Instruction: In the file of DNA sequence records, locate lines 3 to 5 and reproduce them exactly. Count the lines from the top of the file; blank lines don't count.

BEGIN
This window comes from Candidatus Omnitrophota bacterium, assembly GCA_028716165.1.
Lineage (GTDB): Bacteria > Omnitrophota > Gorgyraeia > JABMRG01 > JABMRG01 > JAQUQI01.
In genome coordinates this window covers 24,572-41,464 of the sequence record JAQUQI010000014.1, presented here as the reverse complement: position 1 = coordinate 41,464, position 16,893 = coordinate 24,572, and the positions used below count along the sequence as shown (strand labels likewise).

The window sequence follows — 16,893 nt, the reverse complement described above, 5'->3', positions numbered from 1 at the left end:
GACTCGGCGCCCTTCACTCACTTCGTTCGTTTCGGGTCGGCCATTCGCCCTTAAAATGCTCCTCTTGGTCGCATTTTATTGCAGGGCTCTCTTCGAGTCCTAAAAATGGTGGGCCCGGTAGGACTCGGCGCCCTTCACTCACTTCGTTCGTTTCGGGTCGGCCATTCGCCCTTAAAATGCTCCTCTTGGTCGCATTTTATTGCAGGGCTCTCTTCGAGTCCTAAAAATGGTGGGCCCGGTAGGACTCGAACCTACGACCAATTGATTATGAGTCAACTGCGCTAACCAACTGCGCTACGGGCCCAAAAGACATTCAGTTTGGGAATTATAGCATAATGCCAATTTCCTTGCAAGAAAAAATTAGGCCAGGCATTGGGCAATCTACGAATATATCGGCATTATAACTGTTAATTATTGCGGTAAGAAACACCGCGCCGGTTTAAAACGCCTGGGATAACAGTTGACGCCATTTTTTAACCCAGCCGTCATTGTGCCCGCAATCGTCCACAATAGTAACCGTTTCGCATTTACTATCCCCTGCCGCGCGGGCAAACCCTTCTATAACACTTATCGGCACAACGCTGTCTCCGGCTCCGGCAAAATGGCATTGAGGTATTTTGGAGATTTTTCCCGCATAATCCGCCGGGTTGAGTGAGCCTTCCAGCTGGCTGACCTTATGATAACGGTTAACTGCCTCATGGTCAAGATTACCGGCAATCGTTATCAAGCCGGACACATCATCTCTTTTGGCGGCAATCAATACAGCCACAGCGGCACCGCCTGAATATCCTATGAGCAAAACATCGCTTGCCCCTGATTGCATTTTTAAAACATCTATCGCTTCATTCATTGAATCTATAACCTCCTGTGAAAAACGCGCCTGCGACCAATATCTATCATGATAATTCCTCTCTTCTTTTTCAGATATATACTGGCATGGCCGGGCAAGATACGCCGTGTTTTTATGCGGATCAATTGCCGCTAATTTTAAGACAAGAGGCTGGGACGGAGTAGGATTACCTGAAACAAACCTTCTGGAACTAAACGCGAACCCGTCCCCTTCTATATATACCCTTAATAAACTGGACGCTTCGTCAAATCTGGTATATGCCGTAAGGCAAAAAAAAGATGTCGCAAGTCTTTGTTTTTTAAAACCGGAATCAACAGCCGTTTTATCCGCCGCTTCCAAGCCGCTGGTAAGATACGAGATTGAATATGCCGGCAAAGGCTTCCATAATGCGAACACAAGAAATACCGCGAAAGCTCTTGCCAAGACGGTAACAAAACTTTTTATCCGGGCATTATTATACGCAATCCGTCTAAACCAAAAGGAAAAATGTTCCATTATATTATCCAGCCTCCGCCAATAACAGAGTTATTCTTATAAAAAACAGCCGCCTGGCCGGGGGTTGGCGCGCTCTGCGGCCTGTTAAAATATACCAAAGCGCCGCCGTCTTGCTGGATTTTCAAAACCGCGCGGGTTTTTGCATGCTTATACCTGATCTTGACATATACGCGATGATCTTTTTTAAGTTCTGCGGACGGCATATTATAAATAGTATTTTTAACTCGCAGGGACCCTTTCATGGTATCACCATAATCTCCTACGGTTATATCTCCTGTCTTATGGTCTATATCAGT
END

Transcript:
In genome coordinates this window covers 24,572-41,464 of the sequence record JAQUQI010000014.1, presented here as the reverse complement: position 1 = coordinate 41,464, position 16,893 = coordinate 24,572, and the positions used below count along the sequence as shown (strand labels likewise).

The window sequence follows — 16,893 nt, the reverse complement described above, 5'->3', positions numbered from 1 at the left end:
GACTCGGCGCCCTTCACTCACTTCGTTCGTTTCGGGTCGGCCATTCGCCCTTAAAATGCTCCTCTTGGTCGCATTTTATTGCAGGGCTCTCTTCGAGTCCTAAAAATGGTGGGCCCGGTAGGACTCGGCGCCCTTCACTCACTTCGTTCGTTTCGGGTCGGCCATTCGCCCTTAAAATGCTCCTCTTGGTCGCATTTTATTGCAGGGCTCTCTTCGAGTCCTAAAAATGGTGGGCCCGGTAGGACTCGAACCTACGACCAATTGATTATGAGTCAACTGCGCTAACCAACTGCGCTACGGGCCCAAAAGACATTCAGTTTGGGAATTATAGCATAATGCCAATTTCCTTGCAAGAAAAAATTAGGCCAGGCATTGGGCAATCTACGAATATATCGGCATTATAACTGTTAATTATTGCGGTAAGAAACACCGCGCCGGTTTAAAACGCCTGGGATAACAGTTGACGCCATTTTTTAACCCAGCCGTCATTGTGCCCGCAATCGTCCACAATAGTAACCGTTTCGCATTTACTATCCCCTGCCGCGCGGGCAAACCCTTCTATAACACTTATCGGCACAACGCTGTCTCCGGCTCCGGCAAAATGGCATTGAGGTATTTTGGAGATTTTTCCCGCATAATCCGCCGGGTTGAGTGAGCCTTCCAGCTGGCTGACCTTATGATAACGGTTAACTGCCTCATGGTCAAGATTACCGGCAATCGTTATCAAGCCGGACACATCATCTCTTTTGGCGGCAATCAATACAGCCACAGCGGCACCGCCTGAATATCCTATGAGCAAAACATCGCTTGCCCCTGATTGCATTTTTAAAACATCTATCGCTTCATTCATTGAATCTATAACCTCCTGTGAAAAACGCGCCTGCGACCAATATCTATCATGATAATTCCTCTCTTCTTTTTCAGATATATACTGGCATGGCCGGGCAAGATACGCCGTGTTTTTATGCGGATCAATTGCCGCTAATTTTAAGACAAGAGGCTGGGACGGAGTAGGATTACCTGAAACAAACCTTCTGGAACTAAACGCGAACCCGTCCCCTTCTATATATACCCTTAATAAACTGGACGCTTCGTCAAATCTGGTATATGCCGTAAGGCAAAAAAAAGATGTCGCAAGTCTTTGTTTTTTAAAACCGGAATCAACAGCCGTTTTATCCGCCGCTTCCAAGCCGCTGGTAAGATACGAGATTGAATATGCCGGCAAAGGCTTCCATAATGCGAACACAAGAAATACCGCGAAAGCTCTTGCCAAGACGGTAACAAAACTTTTTATCCGGGCATTATTATACGCAATCCGTCTAAACCAAAAGGAAAAATGTTCCATTATATTATCCAGCCTCCGCCAATAACAGAGTTATTCTTATAAAAAACAGCCGCCTGGCCGGGGGTTGGCGCGCTCTGCGGCCTGTTAAAATATACCAAAGCGCCGCCGTCTTGCTGGATTTTCAAAACCGCGCGGGTTTTTGCATGCTTATACCTGATCTTGACATATACGCGATGATCTTTTTTAAGTTCTGCGGACGGCATATTATAAATAGTATTTTTAACTCGCAGGGACCCTTTCATGGTATCACCATAATCTCCTACGGTTATATCTCCTGTCTTATGGTCTATATCAGT